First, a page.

…which was some 20 metres in front of me. As I had been in front of hundreds of other Renaissance walls over the last 30+ years, the tour guide’s explanation was rather easy to switch off to. She knew her stuff and dispatched her lines with passion but the fact that I had been travelling for a whole day and it was now late evening meant I was not open to learning new material.
That was until I heard her comment that this mural was created almost 700 years ago. The sheer old age of the massive painted wall struck me much more than the work itself. That is not to say that the painting lacked impact but it was the realisation of its ancientness that really impressed me. I stared at the expanse and imagined a team of committed young artists (presumably all men) perched high up on wobbly ladders and wielding heavy brushes in cold damp winters and hot sweaty summers. Each one would have had the mind set of an intern doing his best to impress the maestro and would have been exuding a deep concentration. And like an intern, the artists probably suffered from the nagging fear that this was the proverbial ’it’, their career apex and that the next gig was not guaranteed because other hopeful apprentices were coming through the ranks and would be the next in line to be underpaid.
Another realisation was the absolute attention to detail that the artist and his team would have invested in creating and interpreting the picture. Being a very large piece, the translation from say an A3 sketch to something around 10 meters tall would have been a labour of complex (what we now call) logistics. The artists were clearly technically adept at drawing and painting on ‘normal’ sized canvases, but to magnify the effort to around 30 times the regular size must have been a serious challenge.
I found myself wondering what motivated artists to take on such colossal and difficult projects? I suppose the main creator would have enjoyed a decent pay out from his client which would have been the city council (as in this case), a wealthy benefactor or the church, but I don’t think people became artists to make big money. The motivation would I suspect have been from faith, both religious as in most Renaissance paintings and in their own artistic journey.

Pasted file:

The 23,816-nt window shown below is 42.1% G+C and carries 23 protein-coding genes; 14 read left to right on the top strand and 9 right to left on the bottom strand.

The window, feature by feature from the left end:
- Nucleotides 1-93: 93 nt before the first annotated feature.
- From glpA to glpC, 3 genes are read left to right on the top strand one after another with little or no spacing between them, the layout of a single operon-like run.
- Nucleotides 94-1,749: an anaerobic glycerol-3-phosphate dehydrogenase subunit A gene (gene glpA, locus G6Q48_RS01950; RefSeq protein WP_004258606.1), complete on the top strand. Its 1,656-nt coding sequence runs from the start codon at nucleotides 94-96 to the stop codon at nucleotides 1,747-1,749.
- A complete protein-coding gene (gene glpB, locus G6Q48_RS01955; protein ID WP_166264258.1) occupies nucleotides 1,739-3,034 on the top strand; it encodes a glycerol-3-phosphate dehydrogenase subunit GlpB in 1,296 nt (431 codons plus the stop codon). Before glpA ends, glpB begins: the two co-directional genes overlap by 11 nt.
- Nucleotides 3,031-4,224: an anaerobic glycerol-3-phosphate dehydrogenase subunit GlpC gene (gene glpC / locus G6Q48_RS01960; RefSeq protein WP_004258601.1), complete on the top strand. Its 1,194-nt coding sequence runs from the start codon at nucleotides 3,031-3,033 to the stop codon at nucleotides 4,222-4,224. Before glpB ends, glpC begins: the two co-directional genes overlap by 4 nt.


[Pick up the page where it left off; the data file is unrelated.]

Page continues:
It’s hard for me to relate to religious faith because I have no compelling beliefs of my own, but when I consider that the artists of the period could not express themselves other than through formal topics I am rather envious that they could conjure up inspiration, even if it was based on what I consider to be a stifling and obligatory (religious) premise.
In this, the 21st Century we see ourselves, in the west at any rate, as having a free access to expression. I can write this blog and although some people may criticise it (not that I allow any comments) I won’t be imprisoned for it. I wonder though how helpful this liberal backdrop actually is. If people created valid works of art under the constraints of religion and politics how valid is freedom of expression in the creative context? The present seems to throw up so many mercenary artists that go for the money that I wonder if freedom is the bed fellow of cynicism.
Top picture: Il Guidoriccio da Fogliano, rifacimento quattrocentesco di un originale di Simone Martini (1330) Siena, Italy
Damien Hirst photo: https://www.designboom.com/art/damien-hirst-winning-caption-first-instagram-competition-veil-paintings-08-18-2018/